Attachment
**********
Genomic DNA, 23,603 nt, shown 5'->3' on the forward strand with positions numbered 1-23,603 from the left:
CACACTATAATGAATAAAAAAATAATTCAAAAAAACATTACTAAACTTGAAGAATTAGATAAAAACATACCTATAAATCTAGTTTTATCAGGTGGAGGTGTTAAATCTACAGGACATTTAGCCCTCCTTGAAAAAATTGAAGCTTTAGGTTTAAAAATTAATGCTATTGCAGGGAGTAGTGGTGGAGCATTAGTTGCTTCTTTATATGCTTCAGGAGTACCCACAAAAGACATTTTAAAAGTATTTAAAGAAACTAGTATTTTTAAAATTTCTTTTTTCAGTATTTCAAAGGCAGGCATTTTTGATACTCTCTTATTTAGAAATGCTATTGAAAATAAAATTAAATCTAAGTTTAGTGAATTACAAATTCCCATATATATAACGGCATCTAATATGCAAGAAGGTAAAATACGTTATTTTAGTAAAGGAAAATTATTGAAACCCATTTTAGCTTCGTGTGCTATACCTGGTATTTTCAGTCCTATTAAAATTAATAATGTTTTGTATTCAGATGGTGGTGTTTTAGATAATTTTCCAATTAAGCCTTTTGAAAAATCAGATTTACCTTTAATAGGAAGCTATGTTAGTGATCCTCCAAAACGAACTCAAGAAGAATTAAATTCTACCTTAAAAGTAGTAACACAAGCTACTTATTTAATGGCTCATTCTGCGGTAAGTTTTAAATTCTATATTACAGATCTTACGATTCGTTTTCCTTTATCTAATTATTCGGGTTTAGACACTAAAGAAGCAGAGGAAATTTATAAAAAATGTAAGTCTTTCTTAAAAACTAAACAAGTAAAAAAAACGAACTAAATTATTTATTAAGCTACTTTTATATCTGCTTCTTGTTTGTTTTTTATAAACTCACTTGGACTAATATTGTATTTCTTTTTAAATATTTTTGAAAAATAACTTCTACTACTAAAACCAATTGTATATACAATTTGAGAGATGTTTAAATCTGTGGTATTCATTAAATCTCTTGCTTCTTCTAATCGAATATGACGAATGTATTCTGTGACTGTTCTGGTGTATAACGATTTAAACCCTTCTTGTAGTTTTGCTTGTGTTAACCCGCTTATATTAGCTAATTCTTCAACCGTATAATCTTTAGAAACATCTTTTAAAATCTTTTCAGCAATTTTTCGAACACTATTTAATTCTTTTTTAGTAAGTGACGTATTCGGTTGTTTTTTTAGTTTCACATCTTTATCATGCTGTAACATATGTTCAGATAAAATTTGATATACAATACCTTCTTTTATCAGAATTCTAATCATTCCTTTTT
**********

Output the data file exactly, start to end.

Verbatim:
Genomic DNA, 23,603 nt, shown 5'->3' on the forward strand with positions numbered 1-23,603 from the left:
CACACTATAATGAATAAAAAAATAATTCAAAAAAACATTACTAAACTTGAAGAATTAGATAAAAACATACCTATAAATCTAGTTTTATCAGGTGGAGGTGTTAAATCTACAGGACATTTAGCCCTCCTTGAAAAAATTGAAGCTTTAGGTTTAAAAATTAATGCTATTGCAGGGAGTAGTGGTGGAGCATTAGTTGCTTCTTTATATGCTTCAGGAGTACCCACAAAAGACATTTTAAAAGTATTTAAAGAAACTAGTATTTTTAAAATTTCTTTTTTCAGTATTTCAAAGGCAGGCATTTTTGATACTCTCTTATTTAGAAATGCTATTGAAAATAAAATTAAATCTAAGTTTAGTGAATTACAAATTCCCATATATATAACGGCATCTAATATGCAAGAAGGTAAAATACGTTATTTTAGTAAAGGAAAATTATTGAAACCCATTTTAGCTTCGTGTGCTATACCTGGTATTTTCAGTCCTATTAAAATTAATAATGTTTTGTATTCAGATGGTGGTGTTTTAGATAATTTTCCAATTAAGCCTTTTGAAAAATCAGATTTACCTTTAATAGGAAGCTATGTTAGTGATCCTCCAAAACGAACTCAAGAAGAATTAAATTCTACCTTAAAAGTAGTAACACAAGCTACTTATTTAATGGCTCATTCTGCGGTAAGTTTTAAATTCTATATTACAGATCTTACGATTCGTTTTCCTTTATCTAATTATTCGGGTTTAGACACTAAAGAAGCAGAGGAAATTTATAAAAAATGTAAGTCTTTCTTAAAAACTAAACAAGTAAAAAAAACGAACTAAATTATTTATTAAGCTACTTTTATATCTGCTTCTTGTTTGTTTTTTATAAACTCACTTGGACTAATATTGTATTTCTTTTTAAATATTTTTGAAAAATAACTTCTACTACTAAAACCAATTGTATATACAATTTGAGAGATGTTTAAATCTGTGGTATTCATTAAATCTCTTGCTTCTTCTAATCGAATATGACGAATGTATTCTGTGACTGTTCTGGTGTATAACGATTTAAACCCTTCTTGTAGTTTTGCTTGTGTTAACCCGCTTATATTAGCTAATTCTTCAACCGTATAATCTTTAGAAACATCTTTTAAAATCTTTTCAGCAATTTTTCGAACACTATTTAATTCTTTTTTAGTAAGTGACGTATTCGGTTGTTTTTTTAGTTTCACATCTTTATCATGCTGTAACATATGTTCAGATAAAATTTGATATACAATACCTTCTTTTATCAGAATTCTAATCATTCCTTTTT